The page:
No huffing and puffing will blow it down.
Art and design students at the University of Michigan built a small house. They laid a foundation of concrete. That is important. Matthew 7:24 says, “A wise man built his house on the rock.” The walls are not made of loose straw. Thick bales are stacked and covered with adobe. This is a mixture of dirt, plaster, and straw. Big beams sit on the bales and hold them down. The roof rests on the beams. The floor is well-packed dirt.
• Homes are where people live, eat, sleep, are protected from the weather, and enjoy being together. Throughout history, homes have been made of many different things. What was Abraham’s home in Bible times made of? What do you think Lazarus’s, Mary’s, and Martha’s home might have been built from?
• Thick forests in Canada and the United States mean that most of our homes are made from wood. In Japan people used to build the frames of their homes from wood. But they would use thick, waterproof paper to cover screens that made up the walls inside. These could be opened or closed to make a room larger or smaller.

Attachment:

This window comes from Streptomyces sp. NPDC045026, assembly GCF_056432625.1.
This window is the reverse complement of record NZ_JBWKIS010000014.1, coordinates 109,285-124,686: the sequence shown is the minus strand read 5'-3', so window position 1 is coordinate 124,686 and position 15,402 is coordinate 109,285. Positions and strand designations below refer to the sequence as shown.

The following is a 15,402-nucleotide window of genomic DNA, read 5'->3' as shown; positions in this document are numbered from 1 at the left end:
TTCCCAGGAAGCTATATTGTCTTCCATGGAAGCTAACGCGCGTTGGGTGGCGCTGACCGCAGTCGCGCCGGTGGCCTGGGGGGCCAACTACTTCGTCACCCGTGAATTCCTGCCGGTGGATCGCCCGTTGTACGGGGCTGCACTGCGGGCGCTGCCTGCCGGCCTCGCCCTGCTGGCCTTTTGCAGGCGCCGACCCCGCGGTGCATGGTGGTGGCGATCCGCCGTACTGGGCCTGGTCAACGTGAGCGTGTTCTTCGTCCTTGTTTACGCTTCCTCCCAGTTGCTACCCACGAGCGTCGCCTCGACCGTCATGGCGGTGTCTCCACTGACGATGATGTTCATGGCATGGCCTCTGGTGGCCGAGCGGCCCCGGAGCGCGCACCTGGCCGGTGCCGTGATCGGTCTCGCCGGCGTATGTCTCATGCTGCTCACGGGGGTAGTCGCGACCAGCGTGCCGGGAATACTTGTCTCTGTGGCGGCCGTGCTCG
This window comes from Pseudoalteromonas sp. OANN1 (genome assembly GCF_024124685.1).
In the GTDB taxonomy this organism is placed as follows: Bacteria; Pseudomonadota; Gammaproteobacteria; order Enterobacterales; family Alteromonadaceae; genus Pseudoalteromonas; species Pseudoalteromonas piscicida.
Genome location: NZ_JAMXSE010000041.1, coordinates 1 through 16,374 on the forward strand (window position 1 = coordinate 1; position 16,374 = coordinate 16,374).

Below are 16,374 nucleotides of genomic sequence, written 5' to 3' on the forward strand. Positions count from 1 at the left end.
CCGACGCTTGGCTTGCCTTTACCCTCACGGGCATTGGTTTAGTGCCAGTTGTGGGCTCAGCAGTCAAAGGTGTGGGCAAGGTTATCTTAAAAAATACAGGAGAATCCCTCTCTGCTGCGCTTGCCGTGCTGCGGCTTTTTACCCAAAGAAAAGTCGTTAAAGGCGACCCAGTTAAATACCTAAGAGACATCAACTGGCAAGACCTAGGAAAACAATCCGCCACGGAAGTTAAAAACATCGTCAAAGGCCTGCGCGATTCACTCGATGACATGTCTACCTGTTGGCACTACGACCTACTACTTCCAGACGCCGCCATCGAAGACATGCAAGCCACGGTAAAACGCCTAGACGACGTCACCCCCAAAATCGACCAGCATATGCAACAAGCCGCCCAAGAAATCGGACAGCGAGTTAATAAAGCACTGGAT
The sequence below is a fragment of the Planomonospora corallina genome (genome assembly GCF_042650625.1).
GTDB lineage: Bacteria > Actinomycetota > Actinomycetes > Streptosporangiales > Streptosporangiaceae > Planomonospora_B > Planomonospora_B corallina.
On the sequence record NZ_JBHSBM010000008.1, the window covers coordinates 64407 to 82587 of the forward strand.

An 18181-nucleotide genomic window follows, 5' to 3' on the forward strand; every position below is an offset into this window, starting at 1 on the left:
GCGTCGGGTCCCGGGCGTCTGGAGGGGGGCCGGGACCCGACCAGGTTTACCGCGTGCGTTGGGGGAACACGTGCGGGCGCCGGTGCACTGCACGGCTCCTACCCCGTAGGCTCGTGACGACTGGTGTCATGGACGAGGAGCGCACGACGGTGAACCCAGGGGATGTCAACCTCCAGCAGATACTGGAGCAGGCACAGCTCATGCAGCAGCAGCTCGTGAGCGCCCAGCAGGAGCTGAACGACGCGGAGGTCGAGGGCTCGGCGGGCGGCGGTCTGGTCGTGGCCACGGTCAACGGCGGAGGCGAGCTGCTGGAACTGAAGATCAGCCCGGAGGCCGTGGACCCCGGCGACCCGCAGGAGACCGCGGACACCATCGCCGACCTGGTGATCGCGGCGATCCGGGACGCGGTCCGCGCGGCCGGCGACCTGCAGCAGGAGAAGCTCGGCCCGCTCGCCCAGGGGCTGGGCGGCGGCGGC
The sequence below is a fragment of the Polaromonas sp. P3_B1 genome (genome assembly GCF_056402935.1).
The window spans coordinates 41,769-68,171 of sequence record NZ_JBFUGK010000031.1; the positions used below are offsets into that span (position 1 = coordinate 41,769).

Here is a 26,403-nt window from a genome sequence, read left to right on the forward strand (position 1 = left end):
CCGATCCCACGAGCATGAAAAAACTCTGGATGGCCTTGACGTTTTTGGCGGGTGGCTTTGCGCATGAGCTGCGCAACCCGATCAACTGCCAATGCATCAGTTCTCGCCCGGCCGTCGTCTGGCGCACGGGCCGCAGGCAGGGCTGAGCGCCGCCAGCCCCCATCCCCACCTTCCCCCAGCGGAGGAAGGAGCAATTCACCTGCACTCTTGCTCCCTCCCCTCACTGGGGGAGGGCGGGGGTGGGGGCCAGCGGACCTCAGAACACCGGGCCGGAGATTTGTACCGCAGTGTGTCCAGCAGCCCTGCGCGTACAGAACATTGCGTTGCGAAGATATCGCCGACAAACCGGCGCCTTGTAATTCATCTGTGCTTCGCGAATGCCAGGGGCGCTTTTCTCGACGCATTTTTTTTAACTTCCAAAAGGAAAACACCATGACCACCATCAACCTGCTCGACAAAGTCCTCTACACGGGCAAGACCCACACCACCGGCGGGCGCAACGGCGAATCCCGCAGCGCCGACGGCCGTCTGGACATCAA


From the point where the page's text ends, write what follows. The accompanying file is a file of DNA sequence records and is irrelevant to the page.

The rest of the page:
• Long winters in Alaska meant the indigenous people living there used to travel long distances to hunt for food. They would make blocks of hard-packed snow and fit them together into a low, dome-shaped building. It was warm enough inside for family members to take off their outer clothing and sleep on a platform of snow covered with furs and skins.
• Many people today live on houseboats. Little “junks” bob in Hong Kong harbor. And thousands of families in The Netherlands live on houseboats along canals in Amsterdam.
• Nomads move from place to place in countries in the Sahara Desert or the plains of Mongolia. They live in tents that can easily be moved. Many Mongolians still move their herds of yaks, cows, sheep, camels, or goats in search of better pastures. They live in movable homes made of felt and called “yurts.”
• Some people in Southeast Asia live in grass houses. Bamboo is grass. The plants can grow four feet in one day. They can be ready to use in buildings after only five years of growing.
• What other materials can you think of that are used for building homes?